Emerging Realities: Obscuring The Line Between The Natural and The Man-Made
The following is an excerpt from the curatorial statement that accompanied this exhibition:
“…The pivotal moment in understanding this exhibition occurs when one views Burtynsky’s dryland photographs and assumes they are retouched, only to find out they are documentary images of the natural world, and then views Gefeller’s telephone poles assuming no retouching, only to find out the image has been heavily manipulated. This moment encompasses the driving message behind Emerging Realities: Obscuring the Line Between the Natural and the Man-Made, crystallizing the extent to which technology has worked to mimic, emulate, and ultimately integrate with, the natural world. Along with this revelation come broader questions of authenticity and originality. In the age of digital manipulation and virtual realities, what characteristics determine something’s authenticity? Where is the dividing line between the natural and the man-made? In a world where technological innovation is often imperceptible at first glance, does this in some way detract from what we can consider an object’s natural or authentic state? The photographs in this exhibition, in their varying levels of faithfulness to what it is they are representing, inspire us to ask these questions and never make assumptions about what it is we are looking at or experiencing. Such a prompt is an indirect assertion of our contemporary society’s complex and evolving relationship to technology and the natural world. Through this relationship we begin to see that our previous ideas of reality and authenticity as absolute and rigid are flawed, and that what determines reality and the authentic today is still emerging—not as a lone construct but instead as a diverse entity, the boundaries of which are fluid, undefined, and always changing.”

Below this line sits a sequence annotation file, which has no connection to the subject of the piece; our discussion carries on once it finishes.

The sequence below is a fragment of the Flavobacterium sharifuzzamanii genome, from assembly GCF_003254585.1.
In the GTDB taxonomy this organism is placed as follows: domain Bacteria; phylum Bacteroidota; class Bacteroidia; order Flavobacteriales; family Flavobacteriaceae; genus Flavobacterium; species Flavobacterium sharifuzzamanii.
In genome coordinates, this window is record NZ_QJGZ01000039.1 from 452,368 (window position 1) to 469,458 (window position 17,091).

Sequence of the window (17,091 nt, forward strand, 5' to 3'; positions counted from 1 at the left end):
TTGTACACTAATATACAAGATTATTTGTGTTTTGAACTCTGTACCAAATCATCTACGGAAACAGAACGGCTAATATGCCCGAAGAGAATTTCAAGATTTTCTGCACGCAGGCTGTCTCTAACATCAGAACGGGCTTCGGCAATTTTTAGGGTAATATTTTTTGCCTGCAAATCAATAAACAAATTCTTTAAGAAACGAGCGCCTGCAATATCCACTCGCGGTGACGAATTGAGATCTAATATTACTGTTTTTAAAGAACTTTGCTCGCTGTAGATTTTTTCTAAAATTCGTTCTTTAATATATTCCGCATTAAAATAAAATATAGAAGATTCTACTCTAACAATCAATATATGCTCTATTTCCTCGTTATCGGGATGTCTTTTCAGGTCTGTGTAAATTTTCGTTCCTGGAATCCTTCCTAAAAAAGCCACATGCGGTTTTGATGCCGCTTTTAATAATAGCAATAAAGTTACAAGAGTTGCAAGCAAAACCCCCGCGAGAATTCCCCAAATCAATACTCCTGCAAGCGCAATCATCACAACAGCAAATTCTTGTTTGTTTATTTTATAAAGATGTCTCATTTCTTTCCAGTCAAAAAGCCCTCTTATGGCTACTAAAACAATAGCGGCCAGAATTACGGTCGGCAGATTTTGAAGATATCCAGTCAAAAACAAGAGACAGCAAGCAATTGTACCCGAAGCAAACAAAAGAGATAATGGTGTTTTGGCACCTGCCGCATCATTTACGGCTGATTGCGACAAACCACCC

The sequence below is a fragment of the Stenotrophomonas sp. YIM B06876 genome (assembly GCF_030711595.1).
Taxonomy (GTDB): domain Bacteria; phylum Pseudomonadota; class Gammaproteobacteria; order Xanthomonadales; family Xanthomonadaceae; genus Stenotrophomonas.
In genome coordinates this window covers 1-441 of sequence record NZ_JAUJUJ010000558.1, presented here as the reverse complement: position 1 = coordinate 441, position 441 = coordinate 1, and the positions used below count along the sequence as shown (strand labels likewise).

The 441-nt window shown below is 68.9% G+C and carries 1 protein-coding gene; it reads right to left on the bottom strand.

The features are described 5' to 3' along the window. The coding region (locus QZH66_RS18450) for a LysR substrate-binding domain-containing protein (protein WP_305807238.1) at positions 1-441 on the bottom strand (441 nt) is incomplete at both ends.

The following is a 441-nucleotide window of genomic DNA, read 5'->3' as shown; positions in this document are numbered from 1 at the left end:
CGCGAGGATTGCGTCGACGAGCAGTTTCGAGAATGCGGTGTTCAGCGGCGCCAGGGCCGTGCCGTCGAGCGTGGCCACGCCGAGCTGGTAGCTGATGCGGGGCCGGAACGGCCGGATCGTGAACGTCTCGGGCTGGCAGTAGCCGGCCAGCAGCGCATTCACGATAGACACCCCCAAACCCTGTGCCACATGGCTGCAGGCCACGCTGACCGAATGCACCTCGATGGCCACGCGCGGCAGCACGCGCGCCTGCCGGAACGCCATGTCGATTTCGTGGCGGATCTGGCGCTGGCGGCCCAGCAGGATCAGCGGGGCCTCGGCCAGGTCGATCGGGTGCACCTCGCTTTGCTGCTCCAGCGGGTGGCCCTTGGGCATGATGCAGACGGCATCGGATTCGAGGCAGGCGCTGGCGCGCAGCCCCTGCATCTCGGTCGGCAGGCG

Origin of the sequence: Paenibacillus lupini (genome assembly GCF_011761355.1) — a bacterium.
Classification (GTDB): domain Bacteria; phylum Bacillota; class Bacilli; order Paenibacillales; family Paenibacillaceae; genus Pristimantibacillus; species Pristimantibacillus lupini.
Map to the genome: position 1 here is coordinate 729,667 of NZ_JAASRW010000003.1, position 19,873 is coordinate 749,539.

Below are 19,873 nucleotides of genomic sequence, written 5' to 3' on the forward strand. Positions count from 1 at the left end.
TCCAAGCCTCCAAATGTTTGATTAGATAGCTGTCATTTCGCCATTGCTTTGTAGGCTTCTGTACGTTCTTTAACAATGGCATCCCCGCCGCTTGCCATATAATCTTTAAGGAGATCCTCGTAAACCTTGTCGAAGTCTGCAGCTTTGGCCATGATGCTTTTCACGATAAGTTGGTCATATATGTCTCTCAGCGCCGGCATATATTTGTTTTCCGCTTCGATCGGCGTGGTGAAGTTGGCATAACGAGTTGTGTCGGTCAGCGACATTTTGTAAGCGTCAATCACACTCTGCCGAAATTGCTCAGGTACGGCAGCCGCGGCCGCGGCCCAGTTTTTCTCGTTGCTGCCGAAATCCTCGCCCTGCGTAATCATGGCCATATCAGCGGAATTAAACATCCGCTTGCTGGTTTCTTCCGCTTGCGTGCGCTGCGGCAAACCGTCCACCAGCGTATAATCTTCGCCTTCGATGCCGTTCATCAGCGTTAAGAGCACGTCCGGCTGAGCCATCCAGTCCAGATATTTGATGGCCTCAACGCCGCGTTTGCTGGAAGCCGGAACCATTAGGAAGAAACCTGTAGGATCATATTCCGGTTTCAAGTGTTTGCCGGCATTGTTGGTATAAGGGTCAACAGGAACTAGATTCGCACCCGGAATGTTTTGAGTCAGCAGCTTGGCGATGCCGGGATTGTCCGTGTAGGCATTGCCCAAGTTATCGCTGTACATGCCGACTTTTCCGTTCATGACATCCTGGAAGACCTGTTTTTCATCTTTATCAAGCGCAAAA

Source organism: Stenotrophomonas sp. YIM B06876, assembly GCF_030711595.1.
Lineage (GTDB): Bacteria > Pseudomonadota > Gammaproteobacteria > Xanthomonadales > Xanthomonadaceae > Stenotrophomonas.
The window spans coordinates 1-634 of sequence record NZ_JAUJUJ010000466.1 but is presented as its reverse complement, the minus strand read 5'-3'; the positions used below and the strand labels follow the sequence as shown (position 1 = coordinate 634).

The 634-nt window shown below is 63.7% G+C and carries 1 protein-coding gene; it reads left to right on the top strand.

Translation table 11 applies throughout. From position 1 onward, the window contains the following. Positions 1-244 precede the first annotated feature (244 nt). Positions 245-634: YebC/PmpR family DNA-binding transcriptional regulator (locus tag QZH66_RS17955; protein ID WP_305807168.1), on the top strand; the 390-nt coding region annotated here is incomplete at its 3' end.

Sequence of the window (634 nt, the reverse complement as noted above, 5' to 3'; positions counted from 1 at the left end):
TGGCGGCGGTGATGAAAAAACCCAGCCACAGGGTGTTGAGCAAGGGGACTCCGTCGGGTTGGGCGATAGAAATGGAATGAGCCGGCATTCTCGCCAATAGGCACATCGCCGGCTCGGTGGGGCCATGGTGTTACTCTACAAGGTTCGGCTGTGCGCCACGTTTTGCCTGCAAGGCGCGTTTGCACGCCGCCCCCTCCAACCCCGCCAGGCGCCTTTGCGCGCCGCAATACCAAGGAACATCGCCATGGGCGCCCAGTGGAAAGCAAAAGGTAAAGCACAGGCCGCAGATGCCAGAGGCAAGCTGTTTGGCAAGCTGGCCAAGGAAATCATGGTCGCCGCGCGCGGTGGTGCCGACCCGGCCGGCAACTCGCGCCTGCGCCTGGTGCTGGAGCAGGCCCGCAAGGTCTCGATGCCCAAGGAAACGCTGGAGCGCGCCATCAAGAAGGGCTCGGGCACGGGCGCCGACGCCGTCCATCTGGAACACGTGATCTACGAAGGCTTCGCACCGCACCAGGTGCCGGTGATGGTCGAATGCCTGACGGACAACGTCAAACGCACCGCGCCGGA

“Emerging Realities: Obscuring the Line Between The Natural and the Man-Made” was on view from January 16 through March 30, 2012. Participating artists included Maša Bajc, Daniel Bauer, Edward Burtynsky, Jesse Chehak, Cedric Delsaux, Barry Frydlender, Andreas Gefeller, Ingo Günther, Nathan Harger, Shane Hope, Tetsugo Hyakutake, Kahn & Selesnick, Izima Kaoru, Kevin Kunstadt, David Leventi, Mark Power, Matthew Pillsbury, Björn Schülke, David Stephenson, and Youngsuk Suh. The featured image is Pathos and Irony: Industrial Still-Life in Japan 12, Tokyo, Japan by Tetsugo Hyakutake, courtesy of Alan Klotz Gallery.